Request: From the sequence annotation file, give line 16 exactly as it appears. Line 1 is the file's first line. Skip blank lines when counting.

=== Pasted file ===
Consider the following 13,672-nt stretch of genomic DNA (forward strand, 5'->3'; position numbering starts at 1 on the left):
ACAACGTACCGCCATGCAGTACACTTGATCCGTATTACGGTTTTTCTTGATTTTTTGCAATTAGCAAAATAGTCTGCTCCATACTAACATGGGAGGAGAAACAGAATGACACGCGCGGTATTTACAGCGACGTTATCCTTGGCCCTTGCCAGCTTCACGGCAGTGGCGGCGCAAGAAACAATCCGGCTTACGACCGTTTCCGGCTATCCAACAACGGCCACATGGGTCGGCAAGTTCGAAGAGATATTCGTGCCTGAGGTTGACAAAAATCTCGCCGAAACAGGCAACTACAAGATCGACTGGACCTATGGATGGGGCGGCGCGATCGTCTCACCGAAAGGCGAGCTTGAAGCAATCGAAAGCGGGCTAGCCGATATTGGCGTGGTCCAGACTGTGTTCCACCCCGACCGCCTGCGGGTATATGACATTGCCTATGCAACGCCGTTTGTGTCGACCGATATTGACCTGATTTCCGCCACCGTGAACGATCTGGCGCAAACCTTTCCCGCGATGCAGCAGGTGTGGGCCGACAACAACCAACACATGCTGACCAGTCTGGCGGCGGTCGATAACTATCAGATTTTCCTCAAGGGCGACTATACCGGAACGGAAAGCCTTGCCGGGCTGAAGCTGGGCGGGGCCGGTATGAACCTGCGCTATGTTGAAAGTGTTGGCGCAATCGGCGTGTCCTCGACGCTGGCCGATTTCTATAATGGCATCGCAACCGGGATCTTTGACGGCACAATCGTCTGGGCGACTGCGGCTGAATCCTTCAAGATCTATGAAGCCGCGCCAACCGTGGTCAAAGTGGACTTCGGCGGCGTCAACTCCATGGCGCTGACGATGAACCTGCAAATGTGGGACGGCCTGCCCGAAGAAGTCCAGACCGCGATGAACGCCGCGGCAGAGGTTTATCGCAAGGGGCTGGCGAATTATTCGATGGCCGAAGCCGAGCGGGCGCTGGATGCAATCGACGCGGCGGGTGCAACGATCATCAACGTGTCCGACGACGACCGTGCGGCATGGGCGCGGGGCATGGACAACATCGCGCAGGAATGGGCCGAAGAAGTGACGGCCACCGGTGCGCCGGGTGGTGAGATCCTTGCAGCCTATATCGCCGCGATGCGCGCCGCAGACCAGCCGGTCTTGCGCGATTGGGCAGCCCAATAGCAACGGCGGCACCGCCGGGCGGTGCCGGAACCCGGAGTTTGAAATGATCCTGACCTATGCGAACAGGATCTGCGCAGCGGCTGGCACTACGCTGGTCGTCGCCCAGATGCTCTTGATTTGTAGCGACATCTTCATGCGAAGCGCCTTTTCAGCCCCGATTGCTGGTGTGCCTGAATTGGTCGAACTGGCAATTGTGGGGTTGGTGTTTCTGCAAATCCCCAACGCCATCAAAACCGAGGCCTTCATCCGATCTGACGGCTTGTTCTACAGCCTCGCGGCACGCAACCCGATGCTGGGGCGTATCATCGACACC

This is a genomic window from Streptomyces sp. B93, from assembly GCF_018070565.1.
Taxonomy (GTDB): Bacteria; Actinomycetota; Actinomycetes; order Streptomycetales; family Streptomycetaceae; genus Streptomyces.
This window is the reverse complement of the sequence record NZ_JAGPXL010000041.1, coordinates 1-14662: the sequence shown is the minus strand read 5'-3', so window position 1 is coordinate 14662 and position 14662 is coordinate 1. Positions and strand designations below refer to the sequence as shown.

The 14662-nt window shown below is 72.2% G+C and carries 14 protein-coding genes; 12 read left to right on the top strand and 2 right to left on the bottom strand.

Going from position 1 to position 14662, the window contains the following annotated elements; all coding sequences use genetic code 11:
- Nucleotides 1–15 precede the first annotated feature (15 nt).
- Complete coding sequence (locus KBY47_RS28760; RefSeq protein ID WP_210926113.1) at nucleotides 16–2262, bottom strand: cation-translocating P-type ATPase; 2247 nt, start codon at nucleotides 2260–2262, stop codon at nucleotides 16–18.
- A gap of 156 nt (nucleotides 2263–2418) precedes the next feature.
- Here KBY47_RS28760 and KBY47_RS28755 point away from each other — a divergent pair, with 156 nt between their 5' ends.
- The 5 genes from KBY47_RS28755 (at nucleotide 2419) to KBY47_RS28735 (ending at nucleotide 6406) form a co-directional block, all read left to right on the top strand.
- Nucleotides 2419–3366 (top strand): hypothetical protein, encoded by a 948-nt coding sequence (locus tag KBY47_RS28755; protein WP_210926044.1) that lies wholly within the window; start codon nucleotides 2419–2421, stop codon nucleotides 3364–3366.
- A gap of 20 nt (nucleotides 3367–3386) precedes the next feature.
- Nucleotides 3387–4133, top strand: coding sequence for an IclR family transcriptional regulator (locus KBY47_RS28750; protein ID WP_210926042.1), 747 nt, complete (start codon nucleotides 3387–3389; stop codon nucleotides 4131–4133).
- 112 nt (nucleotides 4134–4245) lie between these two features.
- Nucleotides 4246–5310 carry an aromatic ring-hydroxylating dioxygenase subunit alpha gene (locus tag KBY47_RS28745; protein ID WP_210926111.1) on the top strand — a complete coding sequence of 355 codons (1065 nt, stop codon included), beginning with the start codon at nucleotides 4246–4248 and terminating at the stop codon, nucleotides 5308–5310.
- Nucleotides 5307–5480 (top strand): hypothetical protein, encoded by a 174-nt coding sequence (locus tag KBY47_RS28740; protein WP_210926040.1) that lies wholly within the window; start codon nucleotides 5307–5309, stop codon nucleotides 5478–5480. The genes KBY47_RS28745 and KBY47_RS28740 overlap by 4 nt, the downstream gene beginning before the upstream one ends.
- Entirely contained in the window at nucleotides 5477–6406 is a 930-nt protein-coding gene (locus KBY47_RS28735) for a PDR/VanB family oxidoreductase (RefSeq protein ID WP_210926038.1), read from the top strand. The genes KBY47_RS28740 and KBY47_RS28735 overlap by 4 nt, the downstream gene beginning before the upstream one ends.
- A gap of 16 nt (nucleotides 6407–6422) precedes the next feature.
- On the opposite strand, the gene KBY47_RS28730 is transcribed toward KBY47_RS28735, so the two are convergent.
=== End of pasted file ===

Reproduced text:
- 112 nt (nucleotides 4134–4245) lie between these two features.